Nebraska sedge Carex nebrascensis
chamisso sedge Carex pachystachya
Ross' sedge Carex rossii
California oatgrass Danthonia californica
timber oatgrass Danthonia intermedia
onespike oatgrass Danthonia unispicata
slender hairgrass Deschampsia elongata
bottlebrush squirreltail Elymus elymoides
blue wildrye Elymus glaucus
rough fescue Festuca altaica
Idaho fescue Festuca idahoensis
western fescue Festuca occidentalis
foxtail barley Hordeum jubatum
Baltic rush Juncus balticus
prairie Junegrass Koeleria macrantha
field woodrush Luzula campestris
timothy Phleum pratense
Canada bluegrass Poa compressa
Wheeler bluegrass Poa nervosa
fowl bluegrass Poa palustris
Kentucky bluegrass Poa pratensis
Sandberg bluegrass Poa secunda
bluebunch wheatgrass Pseudoroegneria spicata
tall trisetum Trisetum canescens
spike trisetum Trisetum spicatum
sixweeks grass Vulpia octoflora
Forbs
western yarrow Achillea millefolium
pale agoseris Agoseris glauca
annual agoseris Agoseris heterophylla
onion Allium spp.
Menzies' fiddleneck Amsinckia menziesii
pearly everlasting Anaphalis margaritacea
Pacific anemone Anemone multifida
pearly pussytoes Antennaria anaphaloides
raceme pussytoes Antennaria racemosa
pussytoes Antennaria spp.
spreading dogbane Apocynum androsaemifolium
Holboell's rockcress Arabis holboellii
rockcress Arabis spp.
ballhead sandwort Arenaria congesta
thymeleaf sandwort Arenaria serpyllifolia
foothill arnica Arnica fulgens
arnica Arnica spp.
Canadian milkvetch Astragalus canadensis
timber milkvetch Astragalus miser
arrowleaf balsamroot Balsamorhiza sagittata
Mariposa lily Calochortus spp.
small camas Camassia quamash
bluebell bellflower Campanula rotundifolia
musk thistle Carduus nutans
spotted knapweed Centaurea maculosa
big chickweed Cerastium fontanum
nodding chickweed Cerastium nutans
fireweed Chamerion angustifolium
lambsquarters Chenopodium album
blight goosefoot Chenopodium capitatum
narrowleaf goosefoot Chenopodium leptophyllum
sulphur Indian paintbrush Castilleja sulphurea
Canada thistle Cirsium arvense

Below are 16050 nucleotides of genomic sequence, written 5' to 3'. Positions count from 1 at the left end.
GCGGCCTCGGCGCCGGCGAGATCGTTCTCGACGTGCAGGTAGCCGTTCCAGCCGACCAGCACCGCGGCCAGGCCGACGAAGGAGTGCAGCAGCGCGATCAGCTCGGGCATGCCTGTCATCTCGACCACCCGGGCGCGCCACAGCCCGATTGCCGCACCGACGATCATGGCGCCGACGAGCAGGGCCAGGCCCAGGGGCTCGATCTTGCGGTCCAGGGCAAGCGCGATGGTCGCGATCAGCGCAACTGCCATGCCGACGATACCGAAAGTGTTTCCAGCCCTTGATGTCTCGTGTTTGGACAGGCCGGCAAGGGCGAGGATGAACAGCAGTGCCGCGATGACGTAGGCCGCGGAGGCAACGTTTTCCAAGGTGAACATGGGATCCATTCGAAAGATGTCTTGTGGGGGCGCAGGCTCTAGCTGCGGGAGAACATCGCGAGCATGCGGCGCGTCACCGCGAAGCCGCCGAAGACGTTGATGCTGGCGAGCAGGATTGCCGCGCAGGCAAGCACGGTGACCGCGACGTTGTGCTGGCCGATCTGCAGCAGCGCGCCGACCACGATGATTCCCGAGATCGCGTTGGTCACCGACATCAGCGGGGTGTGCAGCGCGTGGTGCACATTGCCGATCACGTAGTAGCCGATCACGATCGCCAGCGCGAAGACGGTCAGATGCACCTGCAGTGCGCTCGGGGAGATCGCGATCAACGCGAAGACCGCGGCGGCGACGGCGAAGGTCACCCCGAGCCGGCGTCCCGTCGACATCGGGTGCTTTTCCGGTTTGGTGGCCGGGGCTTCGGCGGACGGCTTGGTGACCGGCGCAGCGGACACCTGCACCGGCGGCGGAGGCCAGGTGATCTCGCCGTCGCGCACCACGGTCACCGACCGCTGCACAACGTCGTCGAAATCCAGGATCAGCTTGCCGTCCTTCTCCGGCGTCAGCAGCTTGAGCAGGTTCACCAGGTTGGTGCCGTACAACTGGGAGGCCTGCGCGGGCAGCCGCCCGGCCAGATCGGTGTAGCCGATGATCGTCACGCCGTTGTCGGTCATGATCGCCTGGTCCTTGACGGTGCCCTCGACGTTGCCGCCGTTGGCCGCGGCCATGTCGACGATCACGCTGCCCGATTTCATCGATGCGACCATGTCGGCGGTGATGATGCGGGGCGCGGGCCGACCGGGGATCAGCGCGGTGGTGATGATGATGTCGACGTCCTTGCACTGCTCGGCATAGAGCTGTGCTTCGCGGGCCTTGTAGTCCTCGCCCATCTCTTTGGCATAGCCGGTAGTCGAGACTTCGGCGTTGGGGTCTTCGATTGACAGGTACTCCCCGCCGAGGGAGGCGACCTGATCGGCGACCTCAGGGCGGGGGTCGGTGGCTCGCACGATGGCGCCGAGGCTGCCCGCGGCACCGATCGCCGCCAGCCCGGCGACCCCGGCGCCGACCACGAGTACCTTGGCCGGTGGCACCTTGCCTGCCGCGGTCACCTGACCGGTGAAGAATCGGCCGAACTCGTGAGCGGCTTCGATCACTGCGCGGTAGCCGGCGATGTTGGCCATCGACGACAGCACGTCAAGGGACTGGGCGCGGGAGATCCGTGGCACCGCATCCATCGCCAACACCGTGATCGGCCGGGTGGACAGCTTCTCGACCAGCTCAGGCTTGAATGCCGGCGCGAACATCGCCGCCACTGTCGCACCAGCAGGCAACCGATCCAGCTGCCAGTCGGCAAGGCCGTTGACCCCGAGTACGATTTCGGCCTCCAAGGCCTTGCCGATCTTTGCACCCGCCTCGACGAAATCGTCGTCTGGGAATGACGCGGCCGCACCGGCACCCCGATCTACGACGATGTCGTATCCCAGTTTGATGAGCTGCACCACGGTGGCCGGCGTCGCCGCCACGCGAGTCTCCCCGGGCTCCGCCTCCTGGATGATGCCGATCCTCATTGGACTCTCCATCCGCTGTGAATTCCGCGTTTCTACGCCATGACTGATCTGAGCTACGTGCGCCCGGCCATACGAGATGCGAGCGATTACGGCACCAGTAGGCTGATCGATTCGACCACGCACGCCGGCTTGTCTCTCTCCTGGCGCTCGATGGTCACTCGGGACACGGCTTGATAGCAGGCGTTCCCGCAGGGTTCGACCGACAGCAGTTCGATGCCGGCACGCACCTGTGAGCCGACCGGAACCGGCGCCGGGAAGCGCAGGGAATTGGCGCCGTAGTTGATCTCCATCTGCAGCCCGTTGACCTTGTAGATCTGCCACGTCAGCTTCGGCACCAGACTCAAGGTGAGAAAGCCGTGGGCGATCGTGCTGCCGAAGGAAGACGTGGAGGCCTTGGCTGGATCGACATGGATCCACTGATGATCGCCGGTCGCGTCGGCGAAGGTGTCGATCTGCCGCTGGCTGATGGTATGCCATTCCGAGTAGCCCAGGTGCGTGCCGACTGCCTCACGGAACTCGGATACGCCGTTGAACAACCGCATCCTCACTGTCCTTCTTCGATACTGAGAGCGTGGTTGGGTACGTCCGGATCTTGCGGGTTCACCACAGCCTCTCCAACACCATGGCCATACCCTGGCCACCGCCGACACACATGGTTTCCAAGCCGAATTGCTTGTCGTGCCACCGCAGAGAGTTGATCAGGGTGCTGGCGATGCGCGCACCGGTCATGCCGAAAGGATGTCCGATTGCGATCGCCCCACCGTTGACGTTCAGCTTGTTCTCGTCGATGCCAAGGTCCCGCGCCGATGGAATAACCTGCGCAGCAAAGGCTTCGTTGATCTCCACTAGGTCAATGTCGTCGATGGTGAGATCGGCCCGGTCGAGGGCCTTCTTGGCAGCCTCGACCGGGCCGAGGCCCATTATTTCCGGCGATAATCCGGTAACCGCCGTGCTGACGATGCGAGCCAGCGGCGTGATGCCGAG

bull thistle Cirsium vulgare
miner's-lettuce Claytonia perfoliata
blue virgin's bower Clematis occidentalis
blue-eyed Mary Collinsia parviflora
tiny trumpet Collomia linearis
Canadian horseweed Conyza canadensis
quill cryptantha Cryptantha affinis
houndstongue Cynoglossum officinale
mountain lady-slipper Cypripedium montanum
mountain tansymustard Descurainia incana
roughfruit fairybells Disporum trachycarpum
shooting star Dodecatheon pulchellum
tall annual willowherb Epilobium brachycarpum
glaucus willowherb Epilobium glaberrimum
cutleaf daisy Erigeron compositus
spreading fleabane Erigeron divergens
streamside fleabane Erigeron glabellus
shaggy fleabane Erigeron pumilus
prairie fleabane Erigeron strigosus
threenerve fleabane Erigeron subtrinervis
glacier lily Erythronium grandiflorum
showy aster Eurybia conspicua
subalpine aster Eurybia merita
woodland strawberry Fragaria vesca
Virginia strawberry Fragaria virginiana
yellow fritillary Fritillaria pudica
common gaillardia Gaillardia aristata
stickywilly Galium aparine
northern bedstraw Galium boreale
deceptive groundsmoke Gayophytum decipiens
autumn dwarf gentian Gentianella amarella
sticky purple geranium Geranium viscosissimum
old man's whiskers Geum triflorum
rattlesnake plantain Goodyera oblongifolia
curlycup gumweed Grindelia squarrosa
hairy false goldenaster Heterotheca villosa
roundleaf alumroot Heuchera cylindrica
white hawkweed Hieracium albiflorum
Canadian hawkweed Hieracium canadense
houndstongue hawkweed Hieracium cynoglossoides
narrowleaf hawkweed Hieracium umbellatum
prickly lettuce Lactuca serriola
blue lettuce Lactuca tatarica
northern linanthus Linanthus septentrionalis
twinflower Linnaea borealis
western stoneseed Lithospermum ruderale
field cottonrose Logfia arvensis
nineleaf biscuitroot Lomatium triternatum
silvery lupine Lupinus argenteus
small tarweed Madia exigua